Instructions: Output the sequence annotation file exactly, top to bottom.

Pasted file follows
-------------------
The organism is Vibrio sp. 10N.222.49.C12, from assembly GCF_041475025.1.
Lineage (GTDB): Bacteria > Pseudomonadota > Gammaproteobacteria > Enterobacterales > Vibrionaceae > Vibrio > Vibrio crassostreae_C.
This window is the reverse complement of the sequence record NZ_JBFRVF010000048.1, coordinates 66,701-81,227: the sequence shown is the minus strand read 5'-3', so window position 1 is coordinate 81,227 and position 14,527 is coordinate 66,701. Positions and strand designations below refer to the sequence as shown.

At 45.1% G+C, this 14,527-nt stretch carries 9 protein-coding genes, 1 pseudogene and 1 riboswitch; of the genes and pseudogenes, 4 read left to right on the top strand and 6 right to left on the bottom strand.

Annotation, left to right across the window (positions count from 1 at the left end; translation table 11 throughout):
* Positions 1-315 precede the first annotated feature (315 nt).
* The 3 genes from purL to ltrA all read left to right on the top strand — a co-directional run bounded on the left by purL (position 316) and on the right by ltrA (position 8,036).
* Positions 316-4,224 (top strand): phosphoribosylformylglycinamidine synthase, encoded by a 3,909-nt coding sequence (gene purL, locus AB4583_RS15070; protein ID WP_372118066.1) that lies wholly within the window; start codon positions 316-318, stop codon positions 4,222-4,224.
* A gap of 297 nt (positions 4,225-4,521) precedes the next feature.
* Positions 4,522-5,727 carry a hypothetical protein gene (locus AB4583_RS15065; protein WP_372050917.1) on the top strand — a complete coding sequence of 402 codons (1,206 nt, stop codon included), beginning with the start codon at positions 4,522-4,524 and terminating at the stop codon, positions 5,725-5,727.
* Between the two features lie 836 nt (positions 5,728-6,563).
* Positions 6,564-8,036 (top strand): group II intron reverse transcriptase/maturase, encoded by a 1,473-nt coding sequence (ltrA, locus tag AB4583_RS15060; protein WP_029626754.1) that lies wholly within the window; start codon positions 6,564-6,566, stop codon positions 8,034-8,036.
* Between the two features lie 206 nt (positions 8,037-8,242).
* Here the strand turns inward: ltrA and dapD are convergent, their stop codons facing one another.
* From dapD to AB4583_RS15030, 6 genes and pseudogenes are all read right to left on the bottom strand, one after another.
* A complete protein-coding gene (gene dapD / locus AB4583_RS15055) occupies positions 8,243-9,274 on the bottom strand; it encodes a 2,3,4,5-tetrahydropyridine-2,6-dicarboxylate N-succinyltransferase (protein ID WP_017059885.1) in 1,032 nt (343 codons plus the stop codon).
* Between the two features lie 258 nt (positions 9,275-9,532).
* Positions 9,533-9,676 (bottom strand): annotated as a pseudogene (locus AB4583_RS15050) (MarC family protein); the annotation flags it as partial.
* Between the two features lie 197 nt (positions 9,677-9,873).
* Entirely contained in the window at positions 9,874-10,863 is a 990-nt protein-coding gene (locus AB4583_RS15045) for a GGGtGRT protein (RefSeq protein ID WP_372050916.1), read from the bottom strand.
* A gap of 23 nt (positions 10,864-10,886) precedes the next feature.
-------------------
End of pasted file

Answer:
The organism is Vibrio sp. 10N.222.49.C12, from assembly GCF_041475025.1.
Lineage (GTDB): Bacteria > Pseudomonadota > Gammaproteobacteria > Enterobacterales > Vibrionaceae > Vibrio > Vibrio crassostreae_C.
This window is the reverse complement of the sequence record NZ_JBFRVF010000048.1, coordinates 66,701-81,227: the sequence shown is the minus strand read 5'-3', so window position 1 is coordinate 81,227 and position 14,527 is coordinate 66,701. Positions and strand designations below refer to the sequence as shown.

At 45.1% G+C, this 14,527-nt stretch carries 9 protein-coding genes, 1 pseudogene and 1 riboswitch; of the genes and pseudogenes, 4 read left to right on the top strand and 6 right to left on the bottom strand.

Annotation, left to right across the window (positions count from 1 at the left end; translation table 11 throughout):
* Positions 1-315 precede the first annotated feature (315 nt).
* The 3 genes from purL to ltrA all read left to right on the top strand — a co-directional run bounded on the left by purL (position 316) and on the right by ltrA (position 8,036).
* Positions 316-4,224 (top strand): phosphoribosylformylglycinamidine synthase, encoded by a 3,909-nt coding sequence (gene purL, locus AB4583_RS15070; protein ID WP_372118066.1) that lies wholly within the window; start codon positions 316-318, stop codon positions 4,222-4,224.
* A gap of 297 nt (positions 4,225-4,521) precedes the next feature.
* Positions 4,522-5,727 carry a hypothetical protein gene (locus AB4583_RS15065; protein WP_372050917.1) on the top strand — a complete coding sequence of 402 codons (1,206 nt, stop codon included), beginning with the start codon at positions 4,522-4,524 and terminating at the stop codon, positions 5,725-5,727.
* Between the two features lie 836 nt (positions 5,728-6,563).
* Positions 6,564-8,036 (top strand): group II intron reverse transcriptase/maturase, encoded by a 1,473-nt coding sequence (ltrA, locus tag AB4583_RS15060; protein WP_029626754.1) that lies wholly within the window; start codon positions 6,564-6,566, stop codon positions 8,034-8,036.
* Between the two features lie 206 nt (positions 8,037-8,242).
* Here the strand turns inward: ltrA and dapD are convergent, their stop codons facing one another.
* From dapD to AB4583_RS15030, 6 genes and pseudogenes are all read right to left on the bottom strand, one after another.
* A complete protein-coding gene (gene dapD / locus AB4583_RS15055) occupies positions 8,243-9,274 on the bottom strand; it encodes a 2,3,4,5-tetrahydropyridine-2,6-dicarboxylate N-succinyltransferase (protein ID WP_017059885.1) in 1,032 nt (343 codons plus the stop codon).
* Between the two features lie 258 nt (positions 9,275-9,532).
* Positions 9,533-9,676 (bottom strand): annotated as a pseudogene (locus AB4583_RS15050) (MarC family protein); the annotation flags it as partial.
* Between the two features lie 197 nt (positions 9,677-9,873).
* Entirely contained in the window at positions 9,874-10,863 is a 990-nt protein-coding gene (locus AB4583_RS15045) for a GGGtGRT protein (RefSeq protein ID WP_372050916.1), read from the bottom strand.
* A gap of 23 nt (positions 10,864-10,886) precedes the next feature.